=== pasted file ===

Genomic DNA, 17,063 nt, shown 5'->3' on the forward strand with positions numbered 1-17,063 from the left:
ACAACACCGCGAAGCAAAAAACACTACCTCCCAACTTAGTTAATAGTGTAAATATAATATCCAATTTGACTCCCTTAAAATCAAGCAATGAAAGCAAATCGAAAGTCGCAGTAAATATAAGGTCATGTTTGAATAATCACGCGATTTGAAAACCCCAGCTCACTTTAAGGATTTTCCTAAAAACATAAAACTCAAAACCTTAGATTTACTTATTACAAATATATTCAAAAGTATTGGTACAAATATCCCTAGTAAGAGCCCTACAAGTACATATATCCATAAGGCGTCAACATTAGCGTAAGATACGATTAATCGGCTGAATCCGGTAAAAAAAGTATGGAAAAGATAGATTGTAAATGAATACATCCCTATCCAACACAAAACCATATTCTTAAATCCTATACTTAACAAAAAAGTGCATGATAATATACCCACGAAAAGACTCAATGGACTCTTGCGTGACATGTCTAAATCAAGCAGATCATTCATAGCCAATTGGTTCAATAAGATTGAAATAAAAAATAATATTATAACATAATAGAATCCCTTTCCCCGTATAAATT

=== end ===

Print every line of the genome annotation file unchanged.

Genomic DNA, 17,063 nt, shown 5'->3' on the forward strand with positions numbered 1-17,063 from the left:
ACAACACCGCGAAGCAAAAAACACTACCTCCCAACTTAGTTAATAGTGTAAATATAATATCCAATTTGACTCCCTTAAAATCAAGCAATGAAAGCAAATCGAAAGTCGCAGTAAATATAAGGTCATGTTTGAATAATCACGCGATTTGAAAACCCCAGCTCACTTTAAGGATTTTCCTAAAAACATAAAACTCAAAACCTTAGATTTACTTATTACAAATATATTCAAAAGTATTGGTACAAATATCCCTAGTAAGAGCCCTACAAGTACATATATCCATAAGGCGTCAACATTAGCGTAAGATACGATTAATCGGCTGAATCCGGTAAAAAAAGTATGGAAAAGATAGATTGTAAATGAATACATCCCTATCCAACACAAAACCATATTCTTAAATCCTATACTTAACAAAAAAGTGCATGATAATATACCCACGAAAAGACTCAATGGACTCTTGCGTGACATGTCTAAATCAAGCAGATCATTCATAGCCAATTGGTTCAATAAGATTGAAATAAAAAATAATATTATAACATAATAGAATCCCTTTCCCCGTATAAATT